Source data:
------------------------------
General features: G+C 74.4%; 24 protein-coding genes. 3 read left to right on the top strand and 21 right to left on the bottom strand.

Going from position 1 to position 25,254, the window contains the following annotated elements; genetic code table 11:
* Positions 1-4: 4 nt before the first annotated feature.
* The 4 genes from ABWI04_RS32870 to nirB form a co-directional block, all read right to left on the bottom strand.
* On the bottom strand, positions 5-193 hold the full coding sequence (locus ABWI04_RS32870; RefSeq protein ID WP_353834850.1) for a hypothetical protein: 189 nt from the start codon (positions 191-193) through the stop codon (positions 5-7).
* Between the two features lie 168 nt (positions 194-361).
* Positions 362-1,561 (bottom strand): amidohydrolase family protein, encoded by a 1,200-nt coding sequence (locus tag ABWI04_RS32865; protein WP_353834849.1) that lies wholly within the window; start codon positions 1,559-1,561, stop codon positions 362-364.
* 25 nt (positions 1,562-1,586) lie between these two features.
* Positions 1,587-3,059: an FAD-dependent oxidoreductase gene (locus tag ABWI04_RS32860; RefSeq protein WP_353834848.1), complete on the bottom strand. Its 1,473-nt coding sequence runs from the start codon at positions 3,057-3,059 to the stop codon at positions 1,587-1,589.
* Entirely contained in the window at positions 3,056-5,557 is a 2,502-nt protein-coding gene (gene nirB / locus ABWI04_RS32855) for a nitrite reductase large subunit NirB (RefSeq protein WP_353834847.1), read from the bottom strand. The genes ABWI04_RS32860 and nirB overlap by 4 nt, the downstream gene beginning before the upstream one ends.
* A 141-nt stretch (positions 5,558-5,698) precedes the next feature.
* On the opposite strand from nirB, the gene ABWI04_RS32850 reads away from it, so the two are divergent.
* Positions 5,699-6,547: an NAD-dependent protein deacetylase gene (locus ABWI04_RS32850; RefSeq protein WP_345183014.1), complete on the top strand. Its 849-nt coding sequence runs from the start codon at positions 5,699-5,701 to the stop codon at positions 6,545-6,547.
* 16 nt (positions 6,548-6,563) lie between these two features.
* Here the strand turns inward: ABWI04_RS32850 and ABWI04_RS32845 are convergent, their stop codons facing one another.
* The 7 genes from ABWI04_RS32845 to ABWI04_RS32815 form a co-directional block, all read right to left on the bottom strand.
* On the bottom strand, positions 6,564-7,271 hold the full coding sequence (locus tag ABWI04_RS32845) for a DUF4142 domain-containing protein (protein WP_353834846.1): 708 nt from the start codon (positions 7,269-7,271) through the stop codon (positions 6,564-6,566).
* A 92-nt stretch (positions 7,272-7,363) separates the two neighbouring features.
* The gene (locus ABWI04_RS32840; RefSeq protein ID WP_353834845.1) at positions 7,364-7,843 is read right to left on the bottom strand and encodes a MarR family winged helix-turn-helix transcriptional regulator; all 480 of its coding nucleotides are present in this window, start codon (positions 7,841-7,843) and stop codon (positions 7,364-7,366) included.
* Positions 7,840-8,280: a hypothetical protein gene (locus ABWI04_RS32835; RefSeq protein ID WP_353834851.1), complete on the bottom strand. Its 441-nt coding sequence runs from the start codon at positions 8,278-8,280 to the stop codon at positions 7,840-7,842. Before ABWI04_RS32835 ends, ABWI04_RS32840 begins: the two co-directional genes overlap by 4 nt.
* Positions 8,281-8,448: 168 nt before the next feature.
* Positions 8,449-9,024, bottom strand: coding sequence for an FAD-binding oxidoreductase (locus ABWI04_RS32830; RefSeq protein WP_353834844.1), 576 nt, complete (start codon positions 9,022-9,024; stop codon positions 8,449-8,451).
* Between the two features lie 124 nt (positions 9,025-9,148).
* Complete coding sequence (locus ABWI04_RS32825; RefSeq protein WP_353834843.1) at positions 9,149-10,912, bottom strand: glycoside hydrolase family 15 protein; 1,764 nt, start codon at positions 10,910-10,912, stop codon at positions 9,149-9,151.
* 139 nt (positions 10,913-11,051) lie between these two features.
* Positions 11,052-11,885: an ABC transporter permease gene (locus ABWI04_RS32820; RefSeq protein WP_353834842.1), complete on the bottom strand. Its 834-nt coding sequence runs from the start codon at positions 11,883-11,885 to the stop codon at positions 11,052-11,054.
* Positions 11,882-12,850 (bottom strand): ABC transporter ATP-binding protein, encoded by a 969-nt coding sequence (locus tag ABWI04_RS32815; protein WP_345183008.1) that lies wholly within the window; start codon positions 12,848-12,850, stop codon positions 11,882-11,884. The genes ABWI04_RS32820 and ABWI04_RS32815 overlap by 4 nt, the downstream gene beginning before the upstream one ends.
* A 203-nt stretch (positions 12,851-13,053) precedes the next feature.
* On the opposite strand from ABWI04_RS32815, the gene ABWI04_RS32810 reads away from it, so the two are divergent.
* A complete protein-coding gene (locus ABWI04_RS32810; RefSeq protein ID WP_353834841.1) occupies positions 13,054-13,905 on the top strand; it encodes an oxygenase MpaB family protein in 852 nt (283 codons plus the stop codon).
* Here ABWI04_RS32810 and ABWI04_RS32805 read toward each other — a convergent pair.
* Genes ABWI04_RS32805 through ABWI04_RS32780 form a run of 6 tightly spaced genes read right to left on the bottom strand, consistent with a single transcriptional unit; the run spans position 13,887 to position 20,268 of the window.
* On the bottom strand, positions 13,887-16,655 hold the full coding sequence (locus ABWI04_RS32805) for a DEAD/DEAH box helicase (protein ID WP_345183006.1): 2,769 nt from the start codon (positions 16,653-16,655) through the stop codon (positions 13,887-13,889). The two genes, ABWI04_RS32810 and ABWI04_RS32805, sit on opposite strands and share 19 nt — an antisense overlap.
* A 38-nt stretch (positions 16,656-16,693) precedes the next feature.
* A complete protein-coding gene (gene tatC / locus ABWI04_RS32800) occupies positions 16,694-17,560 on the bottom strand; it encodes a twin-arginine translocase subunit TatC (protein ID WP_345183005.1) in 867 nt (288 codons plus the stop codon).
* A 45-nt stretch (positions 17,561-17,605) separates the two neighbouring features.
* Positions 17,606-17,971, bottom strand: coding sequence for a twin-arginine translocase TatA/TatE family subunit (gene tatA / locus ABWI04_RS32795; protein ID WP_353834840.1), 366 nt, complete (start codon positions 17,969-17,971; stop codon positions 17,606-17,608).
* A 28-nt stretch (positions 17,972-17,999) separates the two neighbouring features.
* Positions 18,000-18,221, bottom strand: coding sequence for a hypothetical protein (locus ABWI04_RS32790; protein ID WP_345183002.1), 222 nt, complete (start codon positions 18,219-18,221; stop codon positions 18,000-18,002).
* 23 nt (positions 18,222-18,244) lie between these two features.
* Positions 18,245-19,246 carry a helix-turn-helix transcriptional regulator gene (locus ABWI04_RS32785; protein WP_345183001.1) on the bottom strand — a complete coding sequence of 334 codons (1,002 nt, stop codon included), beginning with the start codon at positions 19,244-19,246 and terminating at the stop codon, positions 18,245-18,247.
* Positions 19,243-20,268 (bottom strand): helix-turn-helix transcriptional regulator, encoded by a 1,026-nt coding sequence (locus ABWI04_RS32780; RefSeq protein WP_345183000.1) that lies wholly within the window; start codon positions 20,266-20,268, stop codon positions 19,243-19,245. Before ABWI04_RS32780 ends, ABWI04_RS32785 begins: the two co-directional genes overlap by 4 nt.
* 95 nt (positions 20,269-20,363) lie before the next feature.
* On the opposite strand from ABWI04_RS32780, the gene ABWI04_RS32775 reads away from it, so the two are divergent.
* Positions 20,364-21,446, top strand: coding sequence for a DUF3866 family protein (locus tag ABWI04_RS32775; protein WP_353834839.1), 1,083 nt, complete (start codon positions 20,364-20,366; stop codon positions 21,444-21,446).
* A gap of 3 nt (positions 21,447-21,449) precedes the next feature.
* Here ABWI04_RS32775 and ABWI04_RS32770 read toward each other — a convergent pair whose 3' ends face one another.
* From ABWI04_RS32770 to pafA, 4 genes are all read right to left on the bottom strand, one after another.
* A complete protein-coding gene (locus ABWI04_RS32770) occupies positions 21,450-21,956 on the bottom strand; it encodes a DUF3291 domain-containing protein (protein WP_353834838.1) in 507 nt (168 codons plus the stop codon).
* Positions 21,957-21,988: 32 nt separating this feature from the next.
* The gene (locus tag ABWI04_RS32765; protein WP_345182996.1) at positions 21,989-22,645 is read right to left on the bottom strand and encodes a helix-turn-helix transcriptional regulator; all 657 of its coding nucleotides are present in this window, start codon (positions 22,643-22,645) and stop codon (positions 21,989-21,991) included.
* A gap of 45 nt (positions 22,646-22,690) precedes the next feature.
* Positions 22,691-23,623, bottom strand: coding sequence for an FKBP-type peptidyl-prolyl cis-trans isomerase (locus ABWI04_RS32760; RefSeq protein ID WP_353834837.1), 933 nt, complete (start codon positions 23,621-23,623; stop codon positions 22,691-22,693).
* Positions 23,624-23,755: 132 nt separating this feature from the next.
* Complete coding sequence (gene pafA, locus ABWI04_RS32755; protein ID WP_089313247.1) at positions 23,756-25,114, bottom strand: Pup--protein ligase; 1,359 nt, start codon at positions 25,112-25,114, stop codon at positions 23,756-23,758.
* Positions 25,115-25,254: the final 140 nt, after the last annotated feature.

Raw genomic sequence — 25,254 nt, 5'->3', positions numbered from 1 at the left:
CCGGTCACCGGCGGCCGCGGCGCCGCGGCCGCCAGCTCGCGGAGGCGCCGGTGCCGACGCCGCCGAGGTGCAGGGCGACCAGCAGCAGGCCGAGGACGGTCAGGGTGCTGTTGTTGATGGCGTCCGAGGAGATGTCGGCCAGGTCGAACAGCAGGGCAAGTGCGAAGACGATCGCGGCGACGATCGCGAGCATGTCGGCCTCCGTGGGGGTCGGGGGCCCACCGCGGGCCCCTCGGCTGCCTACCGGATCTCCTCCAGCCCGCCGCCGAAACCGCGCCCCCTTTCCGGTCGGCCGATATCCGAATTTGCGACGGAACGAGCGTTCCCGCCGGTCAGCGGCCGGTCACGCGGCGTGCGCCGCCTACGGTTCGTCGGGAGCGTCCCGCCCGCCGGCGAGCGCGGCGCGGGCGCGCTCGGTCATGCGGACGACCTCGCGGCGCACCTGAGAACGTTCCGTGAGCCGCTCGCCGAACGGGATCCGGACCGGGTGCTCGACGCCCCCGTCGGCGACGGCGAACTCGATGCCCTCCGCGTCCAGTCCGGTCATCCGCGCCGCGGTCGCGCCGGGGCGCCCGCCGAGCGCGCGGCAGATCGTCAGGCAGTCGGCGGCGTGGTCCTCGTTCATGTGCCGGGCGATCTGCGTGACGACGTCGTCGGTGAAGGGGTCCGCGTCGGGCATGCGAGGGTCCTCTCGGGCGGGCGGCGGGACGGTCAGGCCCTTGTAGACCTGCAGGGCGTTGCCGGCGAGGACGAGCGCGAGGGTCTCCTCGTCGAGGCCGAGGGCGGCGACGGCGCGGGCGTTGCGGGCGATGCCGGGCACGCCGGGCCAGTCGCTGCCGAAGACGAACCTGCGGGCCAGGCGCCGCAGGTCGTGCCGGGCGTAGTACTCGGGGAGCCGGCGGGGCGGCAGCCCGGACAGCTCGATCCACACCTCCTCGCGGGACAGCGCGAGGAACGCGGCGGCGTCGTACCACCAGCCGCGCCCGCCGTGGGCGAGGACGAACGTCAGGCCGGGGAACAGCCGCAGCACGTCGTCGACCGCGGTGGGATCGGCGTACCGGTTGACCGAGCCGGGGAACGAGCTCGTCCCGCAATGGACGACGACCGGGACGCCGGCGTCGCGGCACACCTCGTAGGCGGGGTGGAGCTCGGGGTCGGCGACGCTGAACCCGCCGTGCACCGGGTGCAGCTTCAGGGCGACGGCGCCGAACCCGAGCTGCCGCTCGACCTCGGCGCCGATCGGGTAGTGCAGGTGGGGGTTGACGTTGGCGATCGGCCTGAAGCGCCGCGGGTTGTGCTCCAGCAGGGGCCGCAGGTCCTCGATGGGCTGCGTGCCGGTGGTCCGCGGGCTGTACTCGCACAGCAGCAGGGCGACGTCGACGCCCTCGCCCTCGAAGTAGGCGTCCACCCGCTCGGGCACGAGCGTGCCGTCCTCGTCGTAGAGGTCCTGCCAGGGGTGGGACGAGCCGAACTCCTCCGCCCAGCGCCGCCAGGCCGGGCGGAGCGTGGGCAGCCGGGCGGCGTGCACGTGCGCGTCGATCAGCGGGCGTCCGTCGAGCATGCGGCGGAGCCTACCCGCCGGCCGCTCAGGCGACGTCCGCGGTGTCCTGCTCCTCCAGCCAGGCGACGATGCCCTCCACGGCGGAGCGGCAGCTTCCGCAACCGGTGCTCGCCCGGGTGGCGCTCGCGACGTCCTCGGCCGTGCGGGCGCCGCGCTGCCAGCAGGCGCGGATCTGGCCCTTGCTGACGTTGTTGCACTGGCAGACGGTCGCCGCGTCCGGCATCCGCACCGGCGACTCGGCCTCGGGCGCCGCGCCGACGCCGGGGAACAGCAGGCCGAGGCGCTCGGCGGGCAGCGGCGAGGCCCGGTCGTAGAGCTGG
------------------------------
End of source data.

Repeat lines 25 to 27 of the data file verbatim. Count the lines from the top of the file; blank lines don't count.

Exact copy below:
* 139 nt (positions 10,913-11,051) lie between these two features.
* Positions 11,052-11,885: an ABC transporter permease gene (locus ABWI04_RS32820; RefSeq protein WP_353834842.1), complete on the bottom strand. Its 834-nt coding sequence runs from the start codon at positions 11,883-11,885 to the stop codon at positions 11,052-11,054.
* Positions 11,882-12,850 (bottom strand): ABC transporter ATP-binding protein, encoded by a 969-nt coding sequence (locus tag ABWI04_RS32815; protein WP_345183008.1) that lies wholly within the window; start codon positions 12,848-12,850, stop codon positions 11,882-11,884. The genes ABWI04_RS32820 and ABWI04_RS32815 overlap by 4 nt, the downstream gene beginning before the upstream one ends.